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  • The designs are the collaboration of Australian Institute of Aboriginal and Torres Strait Islander Studies and the Royal Australian Mint.

    The designs are the collaboration of Australian Institute of Aboriginal and Torres Strait Islander Studies and the Royal Australian Mint. | Photo: Royal Australian Mint

Published 10 April 2019

The new designs display 14 different translations of the word "coin" from across multiple Indigenous languages native to the continent of Australasia.

Australia has issued new-look 50 cent coins, featuring more than a dozen local Indigenous words - several of which are at risk of being extinct, to mark the United Nations International Year of Indigenous Languages.

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"These coins are a celebration of Australia's unique and diverse Indigenous [peoples and] languages, we hope the coins will serve as a tangible reminder of the important efforts being undertaken to preserve, protect and revitalize indigenous languages in Australia," Royal Australian Mint CEO Ross MacDiarmid said in a statement.

The new designs display 14 different translations of the word "coin" from across multiple Indigenous languages native to the continent of Australasia.

"Indigenous languages carry more meaning than the words themselves, so too does currency carry meaning beyond its monetary value. The release of these coins is another milestone in recognizing the diverse cultures that shape our national story of over 60,000 years," Craig Ritchie, CEO of Australian Institute of Aboriginal and Torres Strait Islander Studies (AIATSIS), said in a statement.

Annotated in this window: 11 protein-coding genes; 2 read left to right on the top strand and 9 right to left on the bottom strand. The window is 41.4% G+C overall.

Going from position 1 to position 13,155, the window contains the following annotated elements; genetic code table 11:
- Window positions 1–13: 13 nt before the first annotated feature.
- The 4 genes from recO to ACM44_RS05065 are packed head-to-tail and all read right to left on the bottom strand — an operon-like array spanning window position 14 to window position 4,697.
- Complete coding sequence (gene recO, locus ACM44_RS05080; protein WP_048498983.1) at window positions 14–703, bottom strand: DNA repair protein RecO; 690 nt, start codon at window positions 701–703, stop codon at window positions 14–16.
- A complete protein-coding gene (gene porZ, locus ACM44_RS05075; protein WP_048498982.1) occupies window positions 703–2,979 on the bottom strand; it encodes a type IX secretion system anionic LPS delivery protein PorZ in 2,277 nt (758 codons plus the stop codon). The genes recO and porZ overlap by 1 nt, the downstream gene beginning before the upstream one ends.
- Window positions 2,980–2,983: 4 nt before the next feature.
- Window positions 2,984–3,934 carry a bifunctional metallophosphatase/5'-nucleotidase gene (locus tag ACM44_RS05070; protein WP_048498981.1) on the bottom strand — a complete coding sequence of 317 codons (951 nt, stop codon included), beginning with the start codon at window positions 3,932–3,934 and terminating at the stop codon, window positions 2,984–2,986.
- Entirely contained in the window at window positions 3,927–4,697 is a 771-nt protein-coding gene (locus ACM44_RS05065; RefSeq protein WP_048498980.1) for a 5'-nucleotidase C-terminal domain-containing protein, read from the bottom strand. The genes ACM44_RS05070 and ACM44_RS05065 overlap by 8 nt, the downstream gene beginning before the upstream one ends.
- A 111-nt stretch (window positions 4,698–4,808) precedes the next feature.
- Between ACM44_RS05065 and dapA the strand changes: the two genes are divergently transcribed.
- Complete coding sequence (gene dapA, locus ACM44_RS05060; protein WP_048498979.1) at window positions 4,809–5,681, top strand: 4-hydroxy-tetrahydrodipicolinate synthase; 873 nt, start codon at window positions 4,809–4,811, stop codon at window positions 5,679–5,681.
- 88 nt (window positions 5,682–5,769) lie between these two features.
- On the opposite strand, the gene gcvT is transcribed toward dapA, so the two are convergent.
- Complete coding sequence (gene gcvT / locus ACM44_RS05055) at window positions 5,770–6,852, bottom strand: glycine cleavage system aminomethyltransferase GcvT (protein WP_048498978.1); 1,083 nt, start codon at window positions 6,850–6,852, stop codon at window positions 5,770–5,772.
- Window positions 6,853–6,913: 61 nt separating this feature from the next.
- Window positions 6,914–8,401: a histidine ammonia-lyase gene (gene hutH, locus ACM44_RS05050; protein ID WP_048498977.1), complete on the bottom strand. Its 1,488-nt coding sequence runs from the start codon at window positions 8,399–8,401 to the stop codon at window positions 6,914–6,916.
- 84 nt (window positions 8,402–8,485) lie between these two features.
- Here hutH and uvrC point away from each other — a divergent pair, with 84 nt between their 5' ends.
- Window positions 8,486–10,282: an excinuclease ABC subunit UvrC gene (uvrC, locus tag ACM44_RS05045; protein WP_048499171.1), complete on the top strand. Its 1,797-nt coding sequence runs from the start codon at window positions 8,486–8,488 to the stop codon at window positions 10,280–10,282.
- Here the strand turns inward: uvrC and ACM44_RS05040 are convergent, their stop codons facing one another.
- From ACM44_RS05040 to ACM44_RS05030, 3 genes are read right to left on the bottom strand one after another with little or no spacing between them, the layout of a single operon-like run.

The designs are the collaboration of AIATSIS and the Royal Australian Mint.

The coins were unveiled by AIATSIS CEO and Co-Chair of the UNESCO International Year of Indigenous Languages Steering Committee, Craig Ritchie; Director of Aboriginal and Torres Strait Islander Research at the University of Sydney, Professor Jaky Troy; Kaurna representative, Jack Buckskin; and Royal Australian Mint CEO, Ross MacDiarmid in Adelaide on April 8.

Since the beginning of record-keeping in the 1950s, hundreds of the world’s Indigenous languages have been extinct.

In Australia alone, some 130 Indigenous languages have disappeared. According to the a recent report of the Second National Indigenous Languages Survey, which was published in 2014, only about 120 Indigenous Australian languages are still spoken today; compared to more than 250 in 1788.

The United Nations Educational, Scientific and Cultural Organization (UNESCO) currently lists over 1,000 languages around the world as severely or critically endangered.

The United Nation General Assembly officially proclaimed 2019 the International Year of Indigenous Languages.

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